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Pitzer College’s Failed Assault on Academic Freedom

By Alliance for Academic Freedom

The Executive Committee of the Alliance for Academic Freedom (AAF) condemns the vote by Pitzer College faculty and students to urge cancellation of the college’s study abroad program at Haifa University. We applaud president Marvin Oliver’s forthright decision to preserve this educational opportunity for Pitzer students.

Faculty and students at Pitzer College in California recently gained some notoriety by voting to urge the campus to close its study abroad program at Israel’s Haifa University. That action would seriously compromise student academic freedom. Their academic freedom gives them the right to apply for study anywhere they choose. That right becomes specific–significantly enhanced and structurally guaranteed –when their college or university has an established partnership offering students a clear opportunity for study abroad. Like other schools, Pitzer promotes such opportunities to prospective applicants.

Closing a study abroad program for debatable political reasons, rather than educational ones, considerably compounds the offense to academic freedom and the mission of a university in a democratic country. That becomes obvious when local stakeholders, alumni, and national groups concerned about academic freedom take issue with the politics involved. Educational opportunities should be evaluated with objective criteria, not enlisted in a controversial political agenda.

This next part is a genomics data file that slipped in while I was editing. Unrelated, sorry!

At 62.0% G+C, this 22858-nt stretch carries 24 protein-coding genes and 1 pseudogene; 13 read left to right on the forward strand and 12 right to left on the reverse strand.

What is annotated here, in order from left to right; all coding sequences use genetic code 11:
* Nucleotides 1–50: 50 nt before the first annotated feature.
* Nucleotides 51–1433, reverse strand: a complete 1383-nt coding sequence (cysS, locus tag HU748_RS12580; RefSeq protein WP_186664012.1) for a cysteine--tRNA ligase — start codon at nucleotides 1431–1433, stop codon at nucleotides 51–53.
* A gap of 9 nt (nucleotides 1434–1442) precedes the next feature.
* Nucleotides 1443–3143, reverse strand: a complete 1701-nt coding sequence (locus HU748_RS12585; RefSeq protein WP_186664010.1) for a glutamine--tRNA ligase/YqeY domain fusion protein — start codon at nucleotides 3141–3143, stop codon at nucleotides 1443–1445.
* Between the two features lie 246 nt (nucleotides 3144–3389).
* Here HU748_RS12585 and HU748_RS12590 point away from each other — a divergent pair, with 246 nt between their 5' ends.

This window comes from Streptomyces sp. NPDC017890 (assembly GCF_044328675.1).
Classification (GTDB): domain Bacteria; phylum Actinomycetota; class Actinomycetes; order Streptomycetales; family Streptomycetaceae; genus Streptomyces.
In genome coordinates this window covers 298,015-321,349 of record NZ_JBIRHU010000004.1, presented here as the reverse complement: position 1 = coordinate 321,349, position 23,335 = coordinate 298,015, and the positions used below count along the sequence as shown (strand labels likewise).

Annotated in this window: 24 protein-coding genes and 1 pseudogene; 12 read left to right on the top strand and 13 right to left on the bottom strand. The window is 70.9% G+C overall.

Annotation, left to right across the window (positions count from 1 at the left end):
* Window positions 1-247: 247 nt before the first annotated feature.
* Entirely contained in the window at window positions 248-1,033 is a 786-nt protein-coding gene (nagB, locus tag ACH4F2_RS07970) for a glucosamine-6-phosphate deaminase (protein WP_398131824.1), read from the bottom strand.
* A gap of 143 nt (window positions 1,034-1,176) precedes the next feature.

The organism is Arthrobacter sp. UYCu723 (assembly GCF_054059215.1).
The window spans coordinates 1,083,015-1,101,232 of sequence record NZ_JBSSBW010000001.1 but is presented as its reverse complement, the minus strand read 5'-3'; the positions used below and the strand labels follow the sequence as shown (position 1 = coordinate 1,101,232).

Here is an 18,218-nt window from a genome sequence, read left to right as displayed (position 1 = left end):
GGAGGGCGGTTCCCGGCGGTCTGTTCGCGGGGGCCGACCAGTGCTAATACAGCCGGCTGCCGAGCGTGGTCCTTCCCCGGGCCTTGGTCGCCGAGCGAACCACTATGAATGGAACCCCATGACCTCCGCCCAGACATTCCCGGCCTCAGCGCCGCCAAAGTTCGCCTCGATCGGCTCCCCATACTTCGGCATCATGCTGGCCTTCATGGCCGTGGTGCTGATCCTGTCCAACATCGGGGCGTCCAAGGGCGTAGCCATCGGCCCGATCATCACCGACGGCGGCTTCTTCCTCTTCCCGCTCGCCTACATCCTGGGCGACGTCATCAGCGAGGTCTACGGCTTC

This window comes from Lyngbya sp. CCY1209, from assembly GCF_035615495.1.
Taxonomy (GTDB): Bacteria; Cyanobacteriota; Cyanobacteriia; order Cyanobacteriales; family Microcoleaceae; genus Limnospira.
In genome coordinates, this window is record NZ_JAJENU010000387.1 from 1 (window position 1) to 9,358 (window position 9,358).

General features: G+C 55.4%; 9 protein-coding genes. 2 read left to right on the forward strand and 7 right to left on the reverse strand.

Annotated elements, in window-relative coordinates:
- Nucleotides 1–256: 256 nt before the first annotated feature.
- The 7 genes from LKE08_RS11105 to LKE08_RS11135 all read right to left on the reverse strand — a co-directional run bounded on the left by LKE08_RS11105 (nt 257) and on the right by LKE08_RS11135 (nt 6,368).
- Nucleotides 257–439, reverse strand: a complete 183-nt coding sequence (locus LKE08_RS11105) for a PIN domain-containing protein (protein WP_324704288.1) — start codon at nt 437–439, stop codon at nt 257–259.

Eliminating an otherwise legitimate study abroad program for political motives constitutes an academic boycott. Hundreds of university presidents, along with the AAUP and other national higher ed organizations, have consistently opposed academic boycotts as inimical to academic freedom.

So it is not surprising that Pitzer’s president Marvin Oliver firmly rejected the idea and then announced he would not implement the demand. Faculty knew he would not do so, but that knowledge did not prevent some from disingenuously complaining that his views intimidated them and compromised their freedom of objection. If their speech was suppressed, it was incongruously noisy. At any rate, a university president is not only entitled to his own judgment in making decisions but is duty-bound to articulate them, especially when core academic principles are involved.

In truth, all in higher education rely on administrators with sufficient backbone to defend the academy’s core principles. Academic freedom is not simply one such principle among many; it is higher education’s bedrock.

Oliver was thus fulfilling one of his primary responsibilities. Nonetheless, his actions were distinctive for a different reason—his clarity and eloquence. “The recommendation puts in place a form of academic boycott of Israel,” he wrote, “and in the process, sets us on a path away from the free exchange of ideas, a direction which ultimately destroys the academy’s ability to fulfill our educational mission.”